What Happened to Bitcoin: A Recap of the Blockchain's Big Split

Missed Tuesday's bitcoin fork? CoinDesk recaps the day's events, outlining how a band of miners broke off of bitcoin to create a new network.

AccessTimeIconAug 1, 2017 at 10:15 p.m. UTC
Updated Sep 13, 2021 at 6:47 a.m. UTC
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It wasn't the first attempt to fork the bitcoin blockchain, but it was certainly the most memorable.

As reported earlier today, Bitcoin Cash, a new cryptocurrency, was created when a group of miners "forked" from the main bitcoin blockchain – in short, they switched to a new, incompatible software that changed the rules by which the network would function.

Over the course of the day, miners backing the project succeeded in officially branching off, ultimately adding blocks to the separate blockchain, and in the process, building what they believe could come to be a growing economy centered around its development.

In doing so, they also marked the end of a controversial effort that began as just one of many ways to chart a new technical roadmap in the face of a wide range of alternatives.

Off to the races

As developer and Paxos principal architect Jimmy Song predicted earlier this week, the day's defining moment came at around 8:20 a.m. ET – the time miners running the new software had agreed to begin diverging from the main chain.

That pivotal period started at approximately 12:37 p.m. UTC (or for those keeping time in bitcoin terms, block number 478,558), as it was then that Bitcoin Cash miners began to seek what would become the new network's first block.

Here, they were working under specific constraints – the block had to be larger than the standard 1 MB size limit still imposed on the main bitcoin blockchain.

The waiting game

Yet, as detailed on CoinDesk's live blog (which you can catch up on here), the creation of first block perhaps took longer than supporters had hoped.

Given the relatively small amount of miners running the new software, and the fact that the software carried over with it the same difficulty that regulates how easy it is to find blocks based on the number of miners, Bitcoin Cash struggled to keep up with the main bitcoin network, which quickly grew in size.

Indeed, as hours passed, some observers began questioning whether miners would continue the pursuit at all (given that they were missing out on bitcoin's mining rewards by doing so).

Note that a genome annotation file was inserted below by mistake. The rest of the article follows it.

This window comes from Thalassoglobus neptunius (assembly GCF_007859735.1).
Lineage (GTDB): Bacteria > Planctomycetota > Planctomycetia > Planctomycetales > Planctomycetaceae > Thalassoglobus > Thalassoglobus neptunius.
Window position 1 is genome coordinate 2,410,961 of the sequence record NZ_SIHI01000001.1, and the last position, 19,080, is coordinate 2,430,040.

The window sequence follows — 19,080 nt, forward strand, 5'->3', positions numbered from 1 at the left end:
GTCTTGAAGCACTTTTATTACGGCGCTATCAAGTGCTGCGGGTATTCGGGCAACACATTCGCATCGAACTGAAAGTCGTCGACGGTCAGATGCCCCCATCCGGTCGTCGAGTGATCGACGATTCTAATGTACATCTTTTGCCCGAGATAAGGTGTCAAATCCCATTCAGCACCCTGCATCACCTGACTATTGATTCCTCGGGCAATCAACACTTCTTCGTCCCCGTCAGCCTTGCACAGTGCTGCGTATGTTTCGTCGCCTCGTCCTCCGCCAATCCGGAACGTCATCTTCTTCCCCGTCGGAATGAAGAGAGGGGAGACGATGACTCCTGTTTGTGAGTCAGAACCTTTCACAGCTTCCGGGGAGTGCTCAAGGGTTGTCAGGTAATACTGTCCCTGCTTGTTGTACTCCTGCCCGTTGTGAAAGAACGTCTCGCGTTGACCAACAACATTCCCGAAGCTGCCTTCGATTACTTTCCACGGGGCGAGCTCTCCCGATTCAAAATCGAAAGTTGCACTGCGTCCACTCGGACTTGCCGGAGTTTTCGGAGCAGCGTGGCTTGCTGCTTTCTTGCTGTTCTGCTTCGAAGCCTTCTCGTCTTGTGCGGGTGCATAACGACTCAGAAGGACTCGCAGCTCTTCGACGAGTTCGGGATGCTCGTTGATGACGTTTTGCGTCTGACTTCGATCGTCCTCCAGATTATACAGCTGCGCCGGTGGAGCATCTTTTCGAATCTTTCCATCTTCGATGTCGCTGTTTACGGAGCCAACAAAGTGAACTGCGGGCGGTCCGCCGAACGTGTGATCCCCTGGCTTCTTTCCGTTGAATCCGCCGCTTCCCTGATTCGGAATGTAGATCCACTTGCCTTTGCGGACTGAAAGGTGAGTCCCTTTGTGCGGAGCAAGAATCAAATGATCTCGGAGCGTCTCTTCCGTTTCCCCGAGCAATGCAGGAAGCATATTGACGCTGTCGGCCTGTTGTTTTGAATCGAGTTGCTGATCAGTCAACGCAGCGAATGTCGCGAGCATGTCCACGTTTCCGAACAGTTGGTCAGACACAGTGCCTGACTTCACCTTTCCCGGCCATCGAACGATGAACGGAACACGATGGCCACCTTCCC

The idea emerged that Bitcoin Cash could go as long as a day without a new block, given the difficulty and the low hash rate, circulated among some observers.

BitGo engineer Jameson Lopp ultimately had the closest call: "It's likely going to take at least several hours," he tweeted.

A block is found

Then, it happened.

At about 6:14 p.m. UTC, ViaBTC mined the first Bitcoin Cash block, which came in at a block size of 1.915 MB. That block contained 6,985 transactions, according to public data.

Since then, four Bitcoin Cash blocks have been created, though only the first of the initial five had a block larger than 1 MB. By comparison, the most recent block contained 520 transactions, using about 0.4 MB of space in the transaction block.

With the creation of those blocks, Bitcoin Cash entered a new phase in which it became an actual network – albeit one that was given to delays.

The block's passage also seemed to spur launches on digital currency exchanges, with trading now live on bourses like Kraken, TheRockTrading and OKCoin, among others.

What comes next

As for what's to follow, it's really up to the market to decide.

With exchanges listing the coin and newly-found Bitcoin Cash owners taking control of their assets, one of the big questions will be what happens with the price of the digital asset.

One prospect that does seem likely: a sea-change in the tenor of the years-long scaling debate, the disagreements over which arguably led to the events of today.

When it comes to bigger blocks or a more nuanced approach – it seems it's now up to the market to decide.

Rewind button image via Shutterstock


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